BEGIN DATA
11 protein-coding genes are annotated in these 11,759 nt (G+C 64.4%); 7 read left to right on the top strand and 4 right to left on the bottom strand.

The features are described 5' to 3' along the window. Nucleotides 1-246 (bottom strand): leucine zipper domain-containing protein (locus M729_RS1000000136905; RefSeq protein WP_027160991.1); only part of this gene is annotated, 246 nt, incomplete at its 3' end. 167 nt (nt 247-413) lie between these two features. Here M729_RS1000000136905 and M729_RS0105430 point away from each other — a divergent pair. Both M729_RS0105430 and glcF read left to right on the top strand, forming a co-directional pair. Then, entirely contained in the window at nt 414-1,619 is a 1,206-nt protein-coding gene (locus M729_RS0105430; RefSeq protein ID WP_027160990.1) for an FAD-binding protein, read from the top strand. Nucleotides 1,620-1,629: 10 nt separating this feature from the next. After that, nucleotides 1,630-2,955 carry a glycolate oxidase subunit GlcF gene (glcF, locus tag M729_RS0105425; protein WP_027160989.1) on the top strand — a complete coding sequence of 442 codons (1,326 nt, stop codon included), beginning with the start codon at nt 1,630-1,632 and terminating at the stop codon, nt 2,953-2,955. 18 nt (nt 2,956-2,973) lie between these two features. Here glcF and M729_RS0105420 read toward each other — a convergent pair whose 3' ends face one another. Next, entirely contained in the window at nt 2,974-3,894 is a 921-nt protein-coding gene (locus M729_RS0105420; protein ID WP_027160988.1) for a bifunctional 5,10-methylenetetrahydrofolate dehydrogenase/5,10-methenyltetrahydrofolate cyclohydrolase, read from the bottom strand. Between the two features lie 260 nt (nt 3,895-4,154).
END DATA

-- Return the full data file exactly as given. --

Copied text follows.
11 protein-coding genes are annotated in these 11,759 nt (G+C 64.4%); 7 read left to right on the top strand and 4 right to left on the bottom strand.

The features are described 5' to 3' along the window. Nucleotides 1-246 (bottom strand): leucine zipper domain-containing protein (locus M729_RS1000000136905; RefSeq protein WP_027160991.1); only part of this gene is annotated, 246 nt, incomplete at its 3' end. 167 nt (nt 247-413) lie between these two features. Here M729_RS1000000136905 and M729_RS0105430 point away from each other — a divergent pair. Both M729_RS0105430 and glcF read left to right on the top strand, forming a co-directional pair. Then, entirely contained in the window at nt 414-1,619 is a 1,206-nt protein-coding gene (locus M729_RS0105430; RefSeq protein ID WP_027160990.1) for an FAD-binding protein, read from the top strand. Nucleotides 1,620-1,629: 10 nt separating this feature from the next. After that, nucleotides 1,630-2,955 carry a glycolate oxidase subunit GlcF gene (glcF, locus tag M729_RS0105425; protein WP_027160989.1) on the top strand — a complete coding sequence of 442 codons (1,326 nt, stop codon included), beginning with the start codon at nt 1,630-1,632 and terminating at the stop codon, nt 2,953-2,955. 18 nt (nt 2,956-2,973) lie between these two features. Here glcF and M729_RS0105420 read toward each other — a convergent pair whose 3' ends face one another. Next, entirely contained in the window at nt 2,974-3,894 is a 921-nt protein-coding gene (locus M729_RS0105420; protein ID WP_027160988.1) for a bifunctional 5,10-methylenetetrahydrofolate dehydrogenase/5,10-methenyltetrahydrofolate cyclohydrolase, read from the bottom strand. Between the two features lie 260 nt (nt 3,895-4,154).